It's difficult to tackle the complexities of content marketing without first mastering the basics. Unfortunately, a lot of the content we evaluate lacks mastery of the those basics. Learn some rules of thumb in making sure your all of your feature/benefit communication is easily understood.
Fundamentals are eroding
When you analyze over a million pieces of content, you see a lot of interesting things. One of the biggest surprises we’ve seen is the pervasive misuse of the basics, including one of the most basic forms of content: the presentation of “features” and “benefits.”
Some of the oldest and most basic elements of marketing communication are outlining features and benefits. It doesn’t matter if you’re a B2B or B2C marketer, have a commodity or luxury offering, high or low price point, offer products or services…whatever it is you sell, you must communicate the features and benefits of your offering.
For a communication element that is so fundamental and common, we see them presented improperly all…the…time.
Focus on volume hurts quality
So it begs the question, why is this happening? Could it be that skills are eroding and output is therefore eroding as well? I don’t believe this to be the case. In fact, I believe marketers are more skilled and clearly more technologically advanced then ever.
I believe it’s due to the volume of output required from any given content marketer. It is ingrained in us that volume equals engagement. This mantra has been true since technology has been enabling brands to better manage their assets and engage their audiences in new and interesting ways.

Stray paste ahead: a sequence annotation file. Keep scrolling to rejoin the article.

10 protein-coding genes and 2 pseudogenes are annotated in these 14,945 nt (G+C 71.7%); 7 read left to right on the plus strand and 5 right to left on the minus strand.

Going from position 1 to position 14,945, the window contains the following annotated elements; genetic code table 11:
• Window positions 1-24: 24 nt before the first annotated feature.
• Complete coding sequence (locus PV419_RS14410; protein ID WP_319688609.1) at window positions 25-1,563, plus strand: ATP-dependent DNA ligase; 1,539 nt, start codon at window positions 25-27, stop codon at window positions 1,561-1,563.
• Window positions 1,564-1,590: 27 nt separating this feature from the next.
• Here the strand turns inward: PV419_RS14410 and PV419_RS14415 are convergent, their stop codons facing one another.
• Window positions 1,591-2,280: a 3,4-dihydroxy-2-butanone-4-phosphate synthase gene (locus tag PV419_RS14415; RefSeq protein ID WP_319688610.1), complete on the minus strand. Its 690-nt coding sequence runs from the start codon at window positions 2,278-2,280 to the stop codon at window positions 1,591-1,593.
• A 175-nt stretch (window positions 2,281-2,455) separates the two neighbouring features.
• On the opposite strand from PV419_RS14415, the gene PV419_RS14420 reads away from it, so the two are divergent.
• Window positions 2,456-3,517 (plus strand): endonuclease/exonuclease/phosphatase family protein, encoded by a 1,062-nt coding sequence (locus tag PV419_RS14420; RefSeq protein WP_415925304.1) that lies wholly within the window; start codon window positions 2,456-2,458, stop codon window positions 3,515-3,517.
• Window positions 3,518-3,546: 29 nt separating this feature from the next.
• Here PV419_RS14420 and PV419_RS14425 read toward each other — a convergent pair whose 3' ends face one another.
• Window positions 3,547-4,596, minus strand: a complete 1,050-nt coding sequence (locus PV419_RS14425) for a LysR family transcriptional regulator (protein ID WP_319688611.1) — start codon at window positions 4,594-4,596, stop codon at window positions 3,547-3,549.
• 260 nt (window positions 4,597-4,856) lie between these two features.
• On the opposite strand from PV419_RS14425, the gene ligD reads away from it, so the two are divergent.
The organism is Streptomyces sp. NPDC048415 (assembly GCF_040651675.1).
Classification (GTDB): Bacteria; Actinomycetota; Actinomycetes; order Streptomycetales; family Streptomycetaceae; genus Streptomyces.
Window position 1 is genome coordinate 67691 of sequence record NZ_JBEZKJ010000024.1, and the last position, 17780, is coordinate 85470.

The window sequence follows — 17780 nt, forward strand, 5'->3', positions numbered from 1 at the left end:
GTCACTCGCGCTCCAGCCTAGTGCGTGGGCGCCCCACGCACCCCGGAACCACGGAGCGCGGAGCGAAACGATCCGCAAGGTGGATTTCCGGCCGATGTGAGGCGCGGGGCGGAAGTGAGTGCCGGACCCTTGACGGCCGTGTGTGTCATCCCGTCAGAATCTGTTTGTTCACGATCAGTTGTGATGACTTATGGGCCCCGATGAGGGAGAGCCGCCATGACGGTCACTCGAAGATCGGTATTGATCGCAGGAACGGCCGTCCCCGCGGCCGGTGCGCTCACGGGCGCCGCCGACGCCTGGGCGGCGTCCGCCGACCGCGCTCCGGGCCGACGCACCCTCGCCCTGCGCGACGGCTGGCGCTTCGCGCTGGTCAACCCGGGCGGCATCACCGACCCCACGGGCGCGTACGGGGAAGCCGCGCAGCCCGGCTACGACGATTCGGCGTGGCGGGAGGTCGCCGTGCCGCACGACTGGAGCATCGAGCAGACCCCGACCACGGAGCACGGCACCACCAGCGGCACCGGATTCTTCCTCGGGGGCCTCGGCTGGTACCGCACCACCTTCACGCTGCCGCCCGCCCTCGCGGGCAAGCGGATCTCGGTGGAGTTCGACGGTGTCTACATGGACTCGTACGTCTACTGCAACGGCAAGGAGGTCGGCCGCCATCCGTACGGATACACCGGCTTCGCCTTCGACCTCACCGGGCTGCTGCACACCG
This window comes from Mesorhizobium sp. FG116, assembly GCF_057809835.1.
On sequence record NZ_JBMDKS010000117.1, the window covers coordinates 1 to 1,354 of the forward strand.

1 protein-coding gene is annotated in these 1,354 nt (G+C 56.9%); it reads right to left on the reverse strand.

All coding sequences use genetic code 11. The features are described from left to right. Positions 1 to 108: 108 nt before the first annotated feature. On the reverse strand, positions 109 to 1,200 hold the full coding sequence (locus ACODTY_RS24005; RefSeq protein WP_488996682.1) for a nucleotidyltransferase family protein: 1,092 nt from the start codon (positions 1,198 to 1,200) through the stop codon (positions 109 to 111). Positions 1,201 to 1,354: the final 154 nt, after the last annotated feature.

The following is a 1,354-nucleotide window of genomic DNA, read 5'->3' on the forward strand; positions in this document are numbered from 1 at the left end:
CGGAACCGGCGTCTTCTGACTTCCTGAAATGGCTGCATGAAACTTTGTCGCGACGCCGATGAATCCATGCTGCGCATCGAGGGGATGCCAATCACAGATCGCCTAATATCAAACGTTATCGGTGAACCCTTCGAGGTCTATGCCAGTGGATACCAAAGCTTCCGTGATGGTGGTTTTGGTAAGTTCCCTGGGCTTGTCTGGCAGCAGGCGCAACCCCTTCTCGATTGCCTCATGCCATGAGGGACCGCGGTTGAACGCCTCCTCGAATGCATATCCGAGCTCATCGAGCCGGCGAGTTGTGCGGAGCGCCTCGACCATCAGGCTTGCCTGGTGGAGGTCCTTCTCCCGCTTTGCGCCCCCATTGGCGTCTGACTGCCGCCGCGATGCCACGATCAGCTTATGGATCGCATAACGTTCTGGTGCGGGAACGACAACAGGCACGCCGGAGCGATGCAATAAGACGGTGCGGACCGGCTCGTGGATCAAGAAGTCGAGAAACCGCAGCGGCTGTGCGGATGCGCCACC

It’s still true—volume does drive engagement. But it’s becoming less true over time (more on this in future posts). The pressure to publish takes our eye off the quality ball, so basics are missed, and feature/benefit communication suffers.
Lesson 1: Stop and evaluate. High volumes of bad content is just a lot of bad content.
A benefit is not a more descriptive feature
Perhaps the most common offense we see in feature/benefit communication is presenting a benefit that is actually just a more detailed feature description.
For example, a technology provider we have analyzed (some words changed to protect the author) explicitly presents features and benefit as the following:
Feature – Decision chain technology for optimized search
Benefit - Get answers to natural language search questions
This benefit description is an additional feature description, but just from the perspective of the user. The fact that I get answers from natural language search questions is still a function of the product. Perhaps the fact that I can make faster and more informed decisions is a benefit of the feature described. We see versions of this mistake all…the…time.
Lesson 2: If you make the customer translate how your product benefits them, they may draw conclusions that do not lead to a sale.
Balance is key
There is nothing wrong with communicating details about your product. In fact, it’s a necessity, and at times we see brands not presenting their offer enough. We do, however, see brands that overwhelm with feature descriptions and don’t connect enough to the benefits for the customer.
In the table above, we have outlined the average feature/benefit balance for some selected B2B and B2C markets. Some industries do a great job of striking a balance between feature and benefit communication. In other more technical industries, it’s understandable that they would need to have more technical feature descriptions resulting in heavy feature scores.
However, given these are industry averages, some brands in these industries are much higher. We have seen some brands communicating 25 feature references for every 1 benefit. That has to be hurting the support they provide buyers through the journey, especially as the buyers near a decision.
Lesson 3: Balance your feature and benefit communication
Hope this helps! Feature/benefit communication is important and the most fundamental presentation of your product or service. We hope these lessons help in ensuring you have the basics right. We’ll look for better feature/benefit communication as we analyze the next million pieces of content :)